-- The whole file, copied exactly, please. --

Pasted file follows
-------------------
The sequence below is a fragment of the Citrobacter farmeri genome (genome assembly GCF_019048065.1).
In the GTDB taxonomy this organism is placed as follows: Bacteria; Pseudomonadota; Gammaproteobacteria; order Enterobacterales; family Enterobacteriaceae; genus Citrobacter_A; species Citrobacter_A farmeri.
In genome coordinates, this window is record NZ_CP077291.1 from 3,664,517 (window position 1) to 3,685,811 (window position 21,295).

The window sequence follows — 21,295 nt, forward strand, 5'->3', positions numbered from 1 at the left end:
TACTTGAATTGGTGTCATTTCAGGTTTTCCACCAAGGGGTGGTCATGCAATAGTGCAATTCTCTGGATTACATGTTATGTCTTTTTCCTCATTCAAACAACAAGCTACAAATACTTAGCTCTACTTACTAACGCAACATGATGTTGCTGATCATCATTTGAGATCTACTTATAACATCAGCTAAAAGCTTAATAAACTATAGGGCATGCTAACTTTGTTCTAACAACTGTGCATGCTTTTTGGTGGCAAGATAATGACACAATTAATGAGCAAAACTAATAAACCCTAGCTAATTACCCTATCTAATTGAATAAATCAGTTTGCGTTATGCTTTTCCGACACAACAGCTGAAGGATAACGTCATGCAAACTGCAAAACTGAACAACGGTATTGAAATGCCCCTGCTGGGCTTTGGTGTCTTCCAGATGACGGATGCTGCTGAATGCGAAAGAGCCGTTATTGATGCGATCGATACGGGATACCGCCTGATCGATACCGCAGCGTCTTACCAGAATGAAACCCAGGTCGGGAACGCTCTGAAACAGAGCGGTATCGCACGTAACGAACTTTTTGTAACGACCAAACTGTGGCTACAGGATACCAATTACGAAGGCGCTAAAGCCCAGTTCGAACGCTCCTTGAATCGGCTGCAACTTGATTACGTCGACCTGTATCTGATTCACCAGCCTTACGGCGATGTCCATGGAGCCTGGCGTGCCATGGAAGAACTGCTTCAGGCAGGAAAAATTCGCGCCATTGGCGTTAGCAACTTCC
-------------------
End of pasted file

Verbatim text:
The sequence below is a fragment of the Citrobacter farmeri genome (genome assembly GCF_019048065.1).
In the GTDB taxonomy this organism is placed as follows: Bacteria; Pseudomonadota; Gammaproteobacteria; order Enterobacterales; family Enterobacteriaceae; genus Citrobacter_A; species Citrobacter_A farmeri.
In genome coordinates, this window is record NZ_CP077291.1 from 3,664,517 (window position 1) to 3,685,811 (window position 21,295).

The window sequence follows — 21,295 nt, forward strand, 5'->3', positions numbered from 1 at the left end:
TACTTGAATTGGTGTCATTTCAGGTTTTCCACCAAGGGGTGGTCATGCAATAGTGCAATTCTCTGGATTACATGTTATGTCTTTTTCCTCATTCAAACAACAAGCTACAAATACTTAGCTCTACTTACTAACGCAACATGATGTTGCTGATCATCATTTGAGATCTACTTATAACATCAGCTAAAAGCTTAATAAACTATAGGGCATGCTAACTTTGTTCTAACAACTGTGCATGCTTTTTGGTGGCAAGATAATGACACAATTAATGAGCAAAACTAATAAACCCTAGCTAATTACCCTATCTAATTGAATAAATCAGTTTGCGTTATGCTTTTCCGACACAACAGCTGAAGGATAACGTCATGCAAACTGCAAAACTGAACAACGGTATTGAAATGCCCCTGCTGGGCTTTGGTGTCTTCCAGATGACGGATGCTGCTGAATGCGAAAGAGCCGTTATTGATGCGATCGATACGGGATACCGCCTGATCGATACCGCAGCGTCTTACCAGAATGAAACCCAGGTCGGGAACGCTCTGAAACAGAGCGGTATCGCACGTAACGAACTTTTTGTAACGACCAAACTGTGGCTACAGGATACCAATTACGAAGGCGCTAAAGCCCAGTTCGAACGCTCCTTGAATCGGCTGCAACTTGATTACGTCGACCTGTATCTGATTCACCAGCCTTACGGCGATGTCCATGGAGCCTGGCGTGCCATGGAAGAACTGCTTCAGGCAGGAAAAATTCGCGCCATTGGCGTTAGCAACTTCC